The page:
The CDC issued a statement that the California and San Francisco Departments of Public Health confirmed the case in a traveler who returned from South Africa on Nov. 22.
“The individual, who was fully vaccinated and had mild symptoms that are improving, is self-quarantining and has been since testing positive,” the statement read.
The variant, which was first detected in southern Africa last week, has a high number of mutations that suggest it may spread just as or more easily than the delta variant, which currently accounts for 99.9% of COVID-19 cases in the U.S.
Still, scientists have cautioned that it’s still unclear whether omicron is more dangerous than other versions of the virus that has killed more than 5 million people worldwide. It is also unknown how well our vaccines and treatments would work against the variant.
The World Health Organization said Monday that the global risk of the new variant is “very high.”
“Omicron’s very emergence is another reminder that although many of us might think we’re done with COVID-19, it’s not done with us,” Tedros Adhanom Ghebreyesus, director-general of the World Health Organization, told a special session of the World Health Assembly.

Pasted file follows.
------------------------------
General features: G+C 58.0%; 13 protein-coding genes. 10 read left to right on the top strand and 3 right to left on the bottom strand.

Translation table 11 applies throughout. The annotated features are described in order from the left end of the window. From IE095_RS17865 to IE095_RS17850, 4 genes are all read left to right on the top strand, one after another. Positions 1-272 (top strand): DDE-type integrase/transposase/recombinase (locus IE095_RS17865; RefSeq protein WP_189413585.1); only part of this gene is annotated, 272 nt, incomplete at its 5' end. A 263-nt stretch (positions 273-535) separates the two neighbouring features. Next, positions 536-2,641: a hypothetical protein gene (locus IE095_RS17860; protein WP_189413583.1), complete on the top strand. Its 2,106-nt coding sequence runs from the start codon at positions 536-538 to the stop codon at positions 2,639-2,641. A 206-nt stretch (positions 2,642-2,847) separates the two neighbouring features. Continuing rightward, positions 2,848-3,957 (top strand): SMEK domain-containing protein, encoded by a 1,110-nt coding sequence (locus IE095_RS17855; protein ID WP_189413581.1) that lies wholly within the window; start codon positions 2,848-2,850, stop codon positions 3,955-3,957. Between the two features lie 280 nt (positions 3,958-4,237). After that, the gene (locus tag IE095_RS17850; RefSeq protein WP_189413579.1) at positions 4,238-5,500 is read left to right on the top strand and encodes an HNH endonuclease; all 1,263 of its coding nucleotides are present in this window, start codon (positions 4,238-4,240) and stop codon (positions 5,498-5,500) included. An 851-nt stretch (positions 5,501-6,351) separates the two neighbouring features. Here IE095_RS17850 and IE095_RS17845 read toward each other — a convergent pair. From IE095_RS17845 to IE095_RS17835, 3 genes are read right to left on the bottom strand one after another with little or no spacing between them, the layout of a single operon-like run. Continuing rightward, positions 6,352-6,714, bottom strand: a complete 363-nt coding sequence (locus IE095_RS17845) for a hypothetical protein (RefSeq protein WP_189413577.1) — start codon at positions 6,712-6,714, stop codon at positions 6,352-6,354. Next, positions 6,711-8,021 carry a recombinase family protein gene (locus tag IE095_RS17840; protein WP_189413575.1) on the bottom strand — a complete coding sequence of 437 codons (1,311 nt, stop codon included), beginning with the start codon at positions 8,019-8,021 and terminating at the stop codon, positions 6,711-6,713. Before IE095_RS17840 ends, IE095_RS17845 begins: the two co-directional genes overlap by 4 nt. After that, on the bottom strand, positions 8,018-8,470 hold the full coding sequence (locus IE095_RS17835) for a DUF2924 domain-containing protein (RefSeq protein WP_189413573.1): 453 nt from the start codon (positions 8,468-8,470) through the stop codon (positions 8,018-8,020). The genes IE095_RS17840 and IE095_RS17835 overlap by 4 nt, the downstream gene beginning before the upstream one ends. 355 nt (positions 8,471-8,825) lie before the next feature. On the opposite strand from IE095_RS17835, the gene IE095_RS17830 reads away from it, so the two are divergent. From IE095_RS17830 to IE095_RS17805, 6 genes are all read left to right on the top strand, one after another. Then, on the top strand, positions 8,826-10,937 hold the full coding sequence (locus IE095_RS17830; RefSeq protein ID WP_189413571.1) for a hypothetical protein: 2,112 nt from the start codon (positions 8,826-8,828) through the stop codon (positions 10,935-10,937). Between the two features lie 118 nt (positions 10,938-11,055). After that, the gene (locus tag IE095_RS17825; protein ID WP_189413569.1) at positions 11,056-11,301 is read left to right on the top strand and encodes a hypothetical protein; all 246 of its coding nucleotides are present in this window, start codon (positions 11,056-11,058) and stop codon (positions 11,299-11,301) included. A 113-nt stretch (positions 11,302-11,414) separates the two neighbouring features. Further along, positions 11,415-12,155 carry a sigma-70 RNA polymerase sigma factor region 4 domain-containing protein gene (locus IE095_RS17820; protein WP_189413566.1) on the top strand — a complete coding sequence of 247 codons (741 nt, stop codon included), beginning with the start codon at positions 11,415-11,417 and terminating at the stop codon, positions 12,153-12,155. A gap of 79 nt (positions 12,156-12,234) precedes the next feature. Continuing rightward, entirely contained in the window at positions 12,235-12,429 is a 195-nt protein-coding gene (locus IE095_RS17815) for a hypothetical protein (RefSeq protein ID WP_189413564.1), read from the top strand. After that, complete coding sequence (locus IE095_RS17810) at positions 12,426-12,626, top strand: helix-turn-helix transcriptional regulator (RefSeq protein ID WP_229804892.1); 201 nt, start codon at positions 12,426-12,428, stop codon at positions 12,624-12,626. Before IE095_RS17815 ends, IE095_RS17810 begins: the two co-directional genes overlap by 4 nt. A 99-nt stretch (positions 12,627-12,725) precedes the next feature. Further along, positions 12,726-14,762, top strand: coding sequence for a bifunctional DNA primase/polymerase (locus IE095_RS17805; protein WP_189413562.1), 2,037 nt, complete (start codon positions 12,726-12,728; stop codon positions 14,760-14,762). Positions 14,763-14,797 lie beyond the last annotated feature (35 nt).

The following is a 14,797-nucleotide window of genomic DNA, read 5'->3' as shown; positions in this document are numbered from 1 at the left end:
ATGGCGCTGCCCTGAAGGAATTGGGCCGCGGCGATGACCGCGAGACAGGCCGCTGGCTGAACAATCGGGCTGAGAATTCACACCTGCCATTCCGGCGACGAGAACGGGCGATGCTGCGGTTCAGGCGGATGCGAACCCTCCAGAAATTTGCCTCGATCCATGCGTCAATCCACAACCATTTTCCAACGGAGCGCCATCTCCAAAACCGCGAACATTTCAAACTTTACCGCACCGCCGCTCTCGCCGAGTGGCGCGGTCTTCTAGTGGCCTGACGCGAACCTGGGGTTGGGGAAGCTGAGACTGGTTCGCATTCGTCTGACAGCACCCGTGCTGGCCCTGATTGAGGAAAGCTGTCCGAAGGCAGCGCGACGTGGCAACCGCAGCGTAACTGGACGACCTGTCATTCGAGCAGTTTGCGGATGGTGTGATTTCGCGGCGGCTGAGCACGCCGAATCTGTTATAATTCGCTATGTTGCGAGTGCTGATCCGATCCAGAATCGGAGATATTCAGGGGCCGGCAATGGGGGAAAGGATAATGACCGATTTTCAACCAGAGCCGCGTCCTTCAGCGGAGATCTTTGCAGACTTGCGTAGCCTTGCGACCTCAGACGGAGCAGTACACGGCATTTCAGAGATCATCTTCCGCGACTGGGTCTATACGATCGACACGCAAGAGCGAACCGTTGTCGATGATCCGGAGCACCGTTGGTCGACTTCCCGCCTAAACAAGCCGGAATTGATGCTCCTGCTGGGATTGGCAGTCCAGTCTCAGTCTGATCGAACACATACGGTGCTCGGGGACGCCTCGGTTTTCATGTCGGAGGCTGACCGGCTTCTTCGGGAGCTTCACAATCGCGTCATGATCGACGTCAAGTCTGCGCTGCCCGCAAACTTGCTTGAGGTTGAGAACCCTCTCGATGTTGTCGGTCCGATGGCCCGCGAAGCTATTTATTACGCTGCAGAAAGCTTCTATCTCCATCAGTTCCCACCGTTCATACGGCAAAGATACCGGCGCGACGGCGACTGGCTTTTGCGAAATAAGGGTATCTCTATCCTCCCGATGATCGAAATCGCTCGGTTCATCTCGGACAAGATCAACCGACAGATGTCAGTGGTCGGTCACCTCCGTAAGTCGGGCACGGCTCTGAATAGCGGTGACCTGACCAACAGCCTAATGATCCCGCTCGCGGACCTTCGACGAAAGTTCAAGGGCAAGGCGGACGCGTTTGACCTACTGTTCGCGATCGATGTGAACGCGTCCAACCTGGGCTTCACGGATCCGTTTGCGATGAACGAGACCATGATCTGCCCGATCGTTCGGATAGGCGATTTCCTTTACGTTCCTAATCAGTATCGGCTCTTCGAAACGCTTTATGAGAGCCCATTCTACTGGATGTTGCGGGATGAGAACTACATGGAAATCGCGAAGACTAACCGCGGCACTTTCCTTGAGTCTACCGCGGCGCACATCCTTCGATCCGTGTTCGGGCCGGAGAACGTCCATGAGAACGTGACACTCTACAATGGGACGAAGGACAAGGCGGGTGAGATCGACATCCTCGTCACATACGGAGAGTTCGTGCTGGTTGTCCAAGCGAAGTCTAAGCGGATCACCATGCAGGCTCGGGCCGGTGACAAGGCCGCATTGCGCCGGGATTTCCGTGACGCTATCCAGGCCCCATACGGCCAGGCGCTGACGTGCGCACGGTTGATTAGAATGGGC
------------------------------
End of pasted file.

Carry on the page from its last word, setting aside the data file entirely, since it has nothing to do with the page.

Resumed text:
The U.S. last week restricted travel from South Africa and seven neighboring countries. The CDC has also announced that anyone traveling from those areas will be required to provide their names and contact information while they remain in the U.S.
The variant has been detected in the U.K., the Netherlands, Italy, Portugal, Germany, Belgium, Canada, Australia, Israel and Hong Kong, among other countries.
While world leaders and health experts are urging people to get vaccinated as soon as possible, some countries are struggling to inoculate their populations due to lack of access.
This story was originally published on NBC News.